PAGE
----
That  not  withstanding,  I  present  the  Kelly  case  because  it  presents  several
          aspects  which  are  germane  to  this  paper,  and  it  is  fertile  ground  for  Trickster
          attributes.    Deviant  and  uninhibited  sexuality,  (sodomy,  role-­playing  and  the
          like)  crop  up  throughout  the  Weary  Willie  story.    The  handicapped,  drug
          addicted  Paul  Kelly  is  a  marginal,  liminal  personality.    All  three  generations  of
          Emmet  Kelly’s  seemed  to  be  eccentric,  boundary-­crossing  loners.    And  while
          no  source  on  the  evolution  of  Weary  Willie  explicitly  mentions  the  idea  of
          possession,  this  theme  seems  to  dance  all  around  the  edges  of  the  story.    It  is
          therefore  not  totally  unfair  to  dub  the  Paul  Kelly  affair  a  “killer  clown” 3/vol3_1/Durwin.htm                                      8/16
7/2/13                                                                   Coulrophobia & The Trickster

          incident,  for  cultural  purposes,  because  Kelly  himself  named  Weary  Willie  as
          the  perpetrator.    Several  of  the  aspects  of  this  affair  are  repeated  in  a  much
          better  known  series  of  “clown  murders”  in  the  same  era.


          In  any  discussion  about  when  clowns  go  bad,  the  name  John  Wayne  Gacy
          inevitably  gets  mentioned.    In  a  case  often  cited  by  coulrophobics,  Gacy  was
          arrested  and  convicted  for  the  crimes  of  sodomizing  and  killing  at  least  33
          young  me  and  boys  I  and  around  Chicago  between  1975  and  1978.  (28)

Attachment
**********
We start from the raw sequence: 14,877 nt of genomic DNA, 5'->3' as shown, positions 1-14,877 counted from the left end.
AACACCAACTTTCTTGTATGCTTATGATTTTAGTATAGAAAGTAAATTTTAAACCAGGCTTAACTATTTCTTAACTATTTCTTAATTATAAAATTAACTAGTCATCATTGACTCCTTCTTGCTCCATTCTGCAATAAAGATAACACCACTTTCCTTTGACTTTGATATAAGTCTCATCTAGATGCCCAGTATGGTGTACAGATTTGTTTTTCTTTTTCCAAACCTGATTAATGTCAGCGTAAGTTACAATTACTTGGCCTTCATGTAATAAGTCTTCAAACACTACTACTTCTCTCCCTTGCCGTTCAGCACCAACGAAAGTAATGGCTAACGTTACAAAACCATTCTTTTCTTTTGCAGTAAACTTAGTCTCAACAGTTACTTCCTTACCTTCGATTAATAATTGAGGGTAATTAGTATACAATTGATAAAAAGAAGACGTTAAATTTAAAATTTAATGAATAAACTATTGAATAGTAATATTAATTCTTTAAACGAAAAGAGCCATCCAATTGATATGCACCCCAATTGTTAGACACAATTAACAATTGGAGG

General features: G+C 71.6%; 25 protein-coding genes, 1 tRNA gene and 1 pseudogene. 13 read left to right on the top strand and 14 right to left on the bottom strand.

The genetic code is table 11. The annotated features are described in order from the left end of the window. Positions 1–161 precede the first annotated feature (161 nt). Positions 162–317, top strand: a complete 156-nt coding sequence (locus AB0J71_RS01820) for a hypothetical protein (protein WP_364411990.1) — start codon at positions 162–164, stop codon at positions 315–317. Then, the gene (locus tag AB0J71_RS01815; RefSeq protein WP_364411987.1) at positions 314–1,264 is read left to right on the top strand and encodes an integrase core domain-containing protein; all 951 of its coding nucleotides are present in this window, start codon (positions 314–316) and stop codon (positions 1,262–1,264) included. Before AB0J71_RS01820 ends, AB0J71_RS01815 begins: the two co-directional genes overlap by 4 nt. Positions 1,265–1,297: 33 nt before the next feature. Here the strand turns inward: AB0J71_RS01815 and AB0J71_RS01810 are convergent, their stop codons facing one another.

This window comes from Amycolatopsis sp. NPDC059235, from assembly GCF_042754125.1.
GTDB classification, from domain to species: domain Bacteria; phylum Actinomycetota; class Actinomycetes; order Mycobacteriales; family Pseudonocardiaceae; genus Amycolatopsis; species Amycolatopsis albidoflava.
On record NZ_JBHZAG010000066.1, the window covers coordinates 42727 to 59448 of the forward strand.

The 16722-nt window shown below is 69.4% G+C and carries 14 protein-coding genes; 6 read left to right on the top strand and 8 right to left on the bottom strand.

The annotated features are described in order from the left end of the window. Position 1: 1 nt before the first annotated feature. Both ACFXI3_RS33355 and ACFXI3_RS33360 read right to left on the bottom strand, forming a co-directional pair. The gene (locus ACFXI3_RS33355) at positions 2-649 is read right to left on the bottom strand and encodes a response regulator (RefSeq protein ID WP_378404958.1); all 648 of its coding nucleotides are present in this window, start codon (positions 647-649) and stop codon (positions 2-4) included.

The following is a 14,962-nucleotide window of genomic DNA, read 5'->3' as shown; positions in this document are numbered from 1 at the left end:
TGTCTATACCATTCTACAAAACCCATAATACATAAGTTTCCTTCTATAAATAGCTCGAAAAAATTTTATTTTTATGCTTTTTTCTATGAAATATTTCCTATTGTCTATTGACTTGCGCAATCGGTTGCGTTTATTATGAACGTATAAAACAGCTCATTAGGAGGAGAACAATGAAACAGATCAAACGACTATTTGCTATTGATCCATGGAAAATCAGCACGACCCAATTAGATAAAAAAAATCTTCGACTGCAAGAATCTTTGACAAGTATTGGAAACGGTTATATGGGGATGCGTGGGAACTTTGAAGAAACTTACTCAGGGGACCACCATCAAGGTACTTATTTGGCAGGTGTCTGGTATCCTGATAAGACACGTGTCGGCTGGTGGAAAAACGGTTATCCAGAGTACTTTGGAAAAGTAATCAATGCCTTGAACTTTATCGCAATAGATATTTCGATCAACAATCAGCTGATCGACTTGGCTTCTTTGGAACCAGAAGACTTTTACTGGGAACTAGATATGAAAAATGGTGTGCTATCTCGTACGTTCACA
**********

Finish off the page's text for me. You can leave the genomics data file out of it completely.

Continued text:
What  should  be  made  clear,  as  it  is  an  often  repeated  error,  is  that  Gacy  at  no
          time  worked  as  a  professional  clown.    He  did,  however,  perform  on  a
          voluntary  basis,  as  “Pogo”    or  “Patches”    at  children’s  parties  and  hospitals.  
          He  later  produced  a  great  deal  of  artwork  on  the  clown  theme.
          In  Gacy  can  be  found  some  familiar  Trickster  traits.    First  and  foremost,  he
          was  a  fundamentally  deceitful  creature.    Killer  Clown,  written  by  Terry
          Sullivan  and  Peter  Maicken,  repeatedly  depict  him  as  a  chronic  liar  (28).  
          Charles  Nemo,  who  interviewed  Gacy  several  times  in  prison,  confirms  his
          overall  picture:    “…he  was  a  habitual  liar.    He  steadfastly  denied  any  guilt
          during  our  early  visits  and  was  quite  convincing  in  many  of  his  claims,  always
          presenting  himself  as  a  victim  of  some  kind  or  another.”  (29)
          And  Arthur  Hartman,  Chief  Forensic  Psychologist  at  Cook  Country  Court,
                    “[Gacy  is]  …very  egocentric  and  narcissistic  with  a  basically  anti-­social,
                    exploitive  personality.    One  reflection  of  this  is  his  development  of  a
                    technique  of    ‘conning’  or  misleading  others  in  his  business  and  personal
                    dealings.”    (28,  30)
          Although  Gacy  was  not  inherently  an  outcast  in  the  sense  that  Paul  Kelly  was,
          and  was  in  fact  a  successful  businessman  and  a  “pillar  of  the  community,”  
          involved  in  many  organizations  and  activities  (of  which  clowning  was  a
          minor,  but  often  cited  one)  –  he  nonetheless  maintained  an  anti-­structural,